Four to appear before judge for French terror attacks, country ponders national divisions
Three French gunmen born of immigrant parents carried out attacks from Jan. 7-9 in the Paris region, targeting the satirical newspaper Charlie Hebdo, police and a kosher supermarket.
Terror attacks by French Islamic extremists should force the country to look inward at its "ethnic apartheid," the prime minister said Tuesday as four men faced preliminary charges on suspicion of links to one of the gunmen.
Prime Minister Manuel Valls told journalists that fighting hatred, anti-Semitism and racism in the country is an urgent priority, notably in France's impoverished suburbs that house sizable immigrant communities.
Valls, a relatively conservative Socialist whose hard line on Islamic extremism has won many fans, says he wasn't making excuses for crime or terrorism, "but we also have to look at the reality of our country."
Three French gunmen born of immigrant parents carried out attacks from Jan. 7-9 in the Paris region, targeting the satirical newspaper Charlie Hebdo, police and a kosher supermarket. Twenty people were killed in all, including the gunmen in police raids.
The Paris prosecutor's office said the four men in court Tuesday, the first to face charges in the Paris terror attacks, are suspected of providing logistical support to gunman Amedy Coulibaly.
Coulibaly shot a policewoman to death on the outskirts of Paris and then seized hostages inside a kosher supermarket, killing four before he was killed by police. It is not clear whether the suspects, all in their 20s, were involved in plotting the attacks or even aware of Coulibaly's plans.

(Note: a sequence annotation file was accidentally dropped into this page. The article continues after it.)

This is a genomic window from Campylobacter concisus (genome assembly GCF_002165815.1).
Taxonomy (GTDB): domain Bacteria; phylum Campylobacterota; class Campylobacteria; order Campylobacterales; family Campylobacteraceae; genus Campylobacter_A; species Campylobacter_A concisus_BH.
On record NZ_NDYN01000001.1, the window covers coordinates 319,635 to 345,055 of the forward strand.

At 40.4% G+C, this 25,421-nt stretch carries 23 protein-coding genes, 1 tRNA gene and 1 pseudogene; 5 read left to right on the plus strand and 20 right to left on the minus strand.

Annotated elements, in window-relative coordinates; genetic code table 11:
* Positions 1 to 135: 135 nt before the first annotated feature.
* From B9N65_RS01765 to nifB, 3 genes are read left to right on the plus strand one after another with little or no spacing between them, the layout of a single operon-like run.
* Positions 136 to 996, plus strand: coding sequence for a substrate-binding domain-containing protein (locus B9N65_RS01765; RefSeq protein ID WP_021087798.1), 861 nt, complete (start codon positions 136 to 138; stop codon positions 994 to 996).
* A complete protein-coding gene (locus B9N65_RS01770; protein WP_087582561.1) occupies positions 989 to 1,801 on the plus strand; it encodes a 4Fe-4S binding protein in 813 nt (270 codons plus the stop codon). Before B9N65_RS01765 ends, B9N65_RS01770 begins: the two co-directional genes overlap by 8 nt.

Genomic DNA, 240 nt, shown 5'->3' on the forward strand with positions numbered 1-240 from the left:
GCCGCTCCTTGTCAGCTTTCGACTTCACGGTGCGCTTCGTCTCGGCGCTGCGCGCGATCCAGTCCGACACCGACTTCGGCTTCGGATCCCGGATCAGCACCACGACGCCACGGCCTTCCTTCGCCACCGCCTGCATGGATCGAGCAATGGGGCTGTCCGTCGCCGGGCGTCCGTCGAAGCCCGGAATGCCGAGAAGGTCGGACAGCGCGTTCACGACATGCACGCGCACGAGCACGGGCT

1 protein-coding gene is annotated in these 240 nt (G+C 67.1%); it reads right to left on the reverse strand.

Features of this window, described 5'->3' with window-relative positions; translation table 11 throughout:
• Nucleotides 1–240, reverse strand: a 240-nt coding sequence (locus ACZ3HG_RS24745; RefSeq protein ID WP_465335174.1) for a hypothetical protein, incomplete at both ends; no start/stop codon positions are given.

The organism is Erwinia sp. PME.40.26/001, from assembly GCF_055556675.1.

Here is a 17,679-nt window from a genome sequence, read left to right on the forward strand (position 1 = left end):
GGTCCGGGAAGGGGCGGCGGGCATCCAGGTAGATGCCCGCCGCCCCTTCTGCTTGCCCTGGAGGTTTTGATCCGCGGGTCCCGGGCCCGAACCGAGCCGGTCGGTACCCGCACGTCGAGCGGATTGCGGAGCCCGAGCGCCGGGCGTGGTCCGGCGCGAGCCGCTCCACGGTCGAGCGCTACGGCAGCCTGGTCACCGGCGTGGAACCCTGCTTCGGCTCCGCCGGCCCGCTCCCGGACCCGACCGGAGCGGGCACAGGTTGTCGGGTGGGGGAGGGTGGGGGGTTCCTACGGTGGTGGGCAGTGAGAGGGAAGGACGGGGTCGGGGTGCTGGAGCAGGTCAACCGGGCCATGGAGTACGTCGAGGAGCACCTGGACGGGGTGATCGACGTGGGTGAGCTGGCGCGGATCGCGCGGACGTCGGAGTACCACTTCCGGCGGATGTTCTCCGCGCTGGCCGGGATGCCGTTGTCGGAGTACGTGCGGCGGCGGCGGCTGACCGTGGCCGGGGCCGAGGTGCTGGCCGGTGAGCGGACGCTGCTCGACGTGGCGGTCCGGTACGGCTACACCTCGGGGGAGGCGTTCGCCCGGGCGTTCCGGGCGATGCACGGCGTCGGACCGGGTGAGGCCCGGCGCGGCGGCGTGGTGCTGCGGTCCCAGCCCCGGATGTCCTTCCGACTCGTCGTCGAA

The Paris prosecutor's office said five others arrested in the investigation were released without charge.
No one has been charged for direct involvement in the Jan. 7-9 terror attacks. Coulibaly claimed allegiance to the Islamic State group while the two brothers who attacked the Charlie Hebdo newspaper said they were backed by al-Qaida in Yemen.
New York Mayor Bill de Blasio paid respects to the Paris terror victims Tuesday, meeting with the Paris mayor and visiting the kosher market and Charlie Hebdo's offices.
Valls said memories have dimmed of the three weeks of riots by disaffected youths in 2005 that shook France.
"And yet, the stigmas remain ... a territorial, social and ethnic apartheid that has imposed itself on our country," he said. "The social misery is compounded by the daily discriminations, because someone does not have the right name, the right color of skin, or because she is a woman."
In response to the 2005 riots, the French government spent hundreds of millions of euros (dollars) to improve conditions in its rundown suburbs, with little success. Unemployment among young people in the housing projects is well above the national average and state buildings are often targeted for vandalism and arson.
"The fight against hatred, anti-Semitism in all its forms, racism — these fights are absolutely urgent," Valls said. Young people who refused to take part in a national minute of silence for the terror attack victims "are symptoms of something that is not going well."
In Athens, an Algerian man suspected of jihadi terrorist links in Belgium appeared before a Greek prosecutor for an extradition hearing on being sent to Belgium. The suspect, whose name was not released, was detained Saturday in Athens, where he lives.
Belgium launched a large anti-terrorism sweep last week, during which two suspects were killed and one wounded, that netted several returnees from Islamic holy war in Syria.